"There are only three sources of such funds for the aviation industry," former FCC chief Tom Wheeler wrote in November. "The government could pay out of the almost $82 billion generated by the sale of licenses to use the C-band; that would probably require an act of Congress. The wireless industry could pay an additional tariff on top of the billions already spent for spectrum the government said would be ready for use on December 5. The aviation industry, having known for some time of the new 5G allocation, could pay to fix the offending altimeters."

There is precedence for payments from 5G providers. Verizon and AT&T have already agreed to pay Intelsat $4.87 billion and SES $3.97 billion for moving some of their satellite operations out of the C-band quickly.

Harold Feld, of public-interest group Public Knowledge, told the NYT that any solution to the altimeter-replacement question will have to be negotiated between the airlines and the FAA on one side and wireless companies and the FCC on the other. "But the two camps view the problem so differently that reaching agreement could be difficult," the publication dryly noted.

Now, if that's not worrisome enough, here's where things get really crazy: According to Breaking Defense, a trade publication that covers the US military, the Pentagon does not even know yet whether it will need to update the altimeters in its own aircraft. And the US Department of Defense is the largest aircraft fleet owner in the world.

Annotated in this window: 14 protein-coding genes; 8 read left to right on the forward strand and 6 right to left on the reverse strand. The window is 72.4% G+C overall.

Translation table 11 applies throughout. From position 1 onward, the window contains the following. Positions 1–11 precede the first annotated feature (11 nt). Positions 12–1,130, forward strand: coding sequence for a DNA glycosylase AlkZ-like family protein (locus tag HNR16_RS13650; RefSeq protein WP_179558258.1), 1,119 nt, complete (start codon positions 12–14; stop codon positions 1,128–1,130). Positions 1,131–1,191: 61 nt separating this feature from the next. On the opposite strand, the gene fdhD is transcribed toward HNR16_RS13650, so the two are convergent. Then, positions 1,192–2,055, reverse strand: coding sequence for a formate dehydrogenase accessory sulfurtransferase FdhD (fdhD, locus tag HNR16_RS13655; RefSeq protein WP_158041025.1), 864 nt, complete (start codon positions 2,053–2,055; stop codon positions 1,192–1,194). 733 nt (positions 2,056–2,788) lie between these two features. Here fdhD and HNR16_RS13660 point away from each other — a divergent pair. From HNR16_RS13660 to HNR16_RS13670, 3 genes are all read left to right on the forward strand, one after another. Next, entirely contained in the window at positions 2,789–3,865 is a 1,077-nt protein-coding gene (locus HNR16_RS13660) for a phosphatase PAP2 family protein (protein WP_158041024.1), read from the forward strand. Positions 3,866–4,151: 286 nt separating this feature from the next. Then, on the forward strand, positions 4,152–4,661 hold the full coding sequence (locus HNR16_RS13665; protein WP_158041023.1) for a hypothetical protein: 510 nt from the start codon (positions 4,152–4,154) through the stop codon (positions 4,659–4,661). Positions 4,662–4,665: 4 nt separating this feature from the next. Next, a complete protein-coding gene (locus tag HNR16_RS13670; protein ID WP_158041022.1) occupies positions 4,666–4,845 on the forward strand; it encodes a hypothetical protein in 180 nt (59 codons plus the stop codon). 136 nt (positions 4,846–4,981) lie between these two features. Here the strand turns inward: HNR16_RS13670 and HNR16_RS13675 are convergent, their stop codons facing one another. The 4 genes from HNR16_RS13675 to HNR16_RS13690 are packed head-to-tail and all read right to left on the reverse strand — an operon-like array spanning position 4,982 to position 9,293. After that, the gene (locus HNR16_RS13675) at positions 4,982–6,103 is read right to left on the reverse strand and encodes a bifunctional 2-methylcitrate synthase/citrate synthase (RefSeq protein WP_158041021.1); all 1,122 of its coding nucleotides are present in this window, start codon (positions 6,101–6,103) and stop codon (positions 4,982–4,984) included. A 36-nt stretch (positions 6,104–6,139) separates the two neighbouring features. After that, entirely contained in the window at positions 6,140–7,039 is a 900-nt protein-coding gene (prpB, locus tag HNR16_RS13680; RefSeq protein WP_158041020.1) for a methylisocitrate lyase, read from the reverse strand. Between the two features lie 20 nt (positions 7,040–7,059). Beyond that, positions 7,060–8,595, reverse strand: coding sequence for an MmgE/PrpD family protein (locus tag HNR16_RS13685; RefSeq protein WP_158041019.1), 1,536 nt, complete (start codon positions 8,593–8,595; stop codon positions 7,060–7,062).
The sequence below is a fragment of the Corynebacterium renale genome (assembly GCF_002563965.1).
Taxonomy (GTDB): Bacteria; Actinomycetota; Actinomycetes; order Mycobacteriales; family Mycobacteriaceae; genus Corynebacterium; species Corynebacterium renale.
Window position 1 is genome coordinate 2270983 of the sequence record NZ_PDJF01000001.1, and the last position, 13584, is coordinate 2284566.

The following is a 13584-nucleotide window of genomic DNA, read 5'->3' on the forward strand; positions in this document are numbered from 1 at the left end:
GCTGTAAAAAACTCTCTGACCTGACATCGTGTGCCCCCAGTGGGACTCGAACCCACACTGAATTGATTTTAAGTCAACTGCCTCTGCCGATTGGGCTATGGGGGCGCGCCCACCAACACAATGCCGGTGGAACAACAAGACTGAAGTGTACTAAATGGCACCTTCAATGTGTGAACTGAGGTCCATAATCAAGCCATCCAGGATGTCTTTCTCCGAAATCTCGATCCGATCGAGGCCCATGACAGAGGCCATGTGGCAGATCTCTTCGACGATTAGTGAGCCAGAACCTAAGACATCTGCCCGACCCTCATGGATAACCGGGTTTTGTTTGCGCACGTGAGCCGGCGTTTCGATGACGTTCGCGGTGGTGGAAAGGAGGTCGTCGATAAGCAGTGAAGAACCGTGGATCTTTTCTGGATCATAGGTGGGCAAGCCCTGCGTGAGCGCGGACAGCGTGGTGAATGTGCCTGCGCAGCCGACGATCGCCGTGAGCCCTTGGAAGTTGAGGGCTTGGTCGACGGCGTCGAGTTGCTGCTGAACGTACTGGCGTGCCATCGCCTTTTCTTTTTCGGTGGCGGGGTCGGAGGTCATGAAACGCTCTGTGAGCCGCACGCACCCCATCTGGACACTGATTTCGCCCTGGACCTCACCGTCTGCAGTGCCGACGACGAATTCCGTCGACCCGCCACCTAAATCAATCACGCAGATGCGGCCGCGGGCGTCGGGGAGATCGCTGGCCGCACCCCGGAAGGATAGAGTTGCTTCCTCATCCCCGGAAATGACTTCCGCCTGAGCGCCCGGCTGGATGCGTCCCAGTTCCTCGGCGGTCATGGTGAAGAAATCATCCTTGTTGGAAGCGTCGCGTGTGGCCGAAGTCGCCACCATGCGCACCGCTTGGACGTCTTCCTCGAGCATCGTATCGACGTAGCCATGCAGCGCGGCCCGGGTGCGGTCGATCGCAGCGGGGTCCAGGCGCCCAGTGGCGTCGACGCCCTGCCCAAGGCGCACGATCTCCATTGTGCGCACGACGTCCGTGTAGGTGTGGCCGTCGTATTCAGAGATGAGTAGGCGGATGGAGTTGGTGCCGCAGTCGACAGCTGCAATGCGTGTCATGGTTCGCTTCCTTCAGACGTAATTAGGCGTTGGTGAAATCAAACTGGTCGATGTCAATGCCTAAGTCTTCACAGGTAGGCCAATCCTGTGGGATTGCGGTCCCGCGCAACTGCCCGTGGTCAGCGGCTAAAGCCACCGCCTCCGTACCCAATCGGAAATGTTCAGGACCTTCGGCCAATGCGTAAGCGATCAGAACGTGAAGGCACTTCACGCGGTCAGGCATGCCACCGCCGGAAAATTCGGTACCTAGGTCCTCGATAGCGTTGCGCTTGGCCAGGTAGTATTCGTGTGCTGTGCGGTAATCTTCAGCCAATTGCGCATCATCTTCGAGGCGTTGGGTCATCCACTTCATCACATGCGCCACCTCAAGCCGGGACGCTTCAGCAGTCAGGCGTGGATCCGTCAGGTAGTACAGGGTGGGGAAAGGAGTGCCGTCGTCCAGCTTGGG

The Pentagon's US Transportation Command told Breaking Defense that it is "aware of and is closely monitoring, via the FAA, the 5G rollout and its impact to aviation." But interference studies are ongoing.

Waiting for Biden

Ultimately the Biden administration is responsible for this debacle, regardless of the fact that it traces its origins into the Trump administration.

And, according to Politico, the president knows this. The publication reported that the White House "has realized the dysfunction and been taking the right steps," according to an unnamed wireless industry executive. "They get it now. They get the problem. And you see the result in a clear and definitive resolution," the executive told Politico.

Regardless, the PR disaster surrounding the launch of 5G in C-band this week – complete with breathless reporting on dozens of canceled or altered flights – only helps to highlight the ongoing dysfunction at practically all levels of the US government.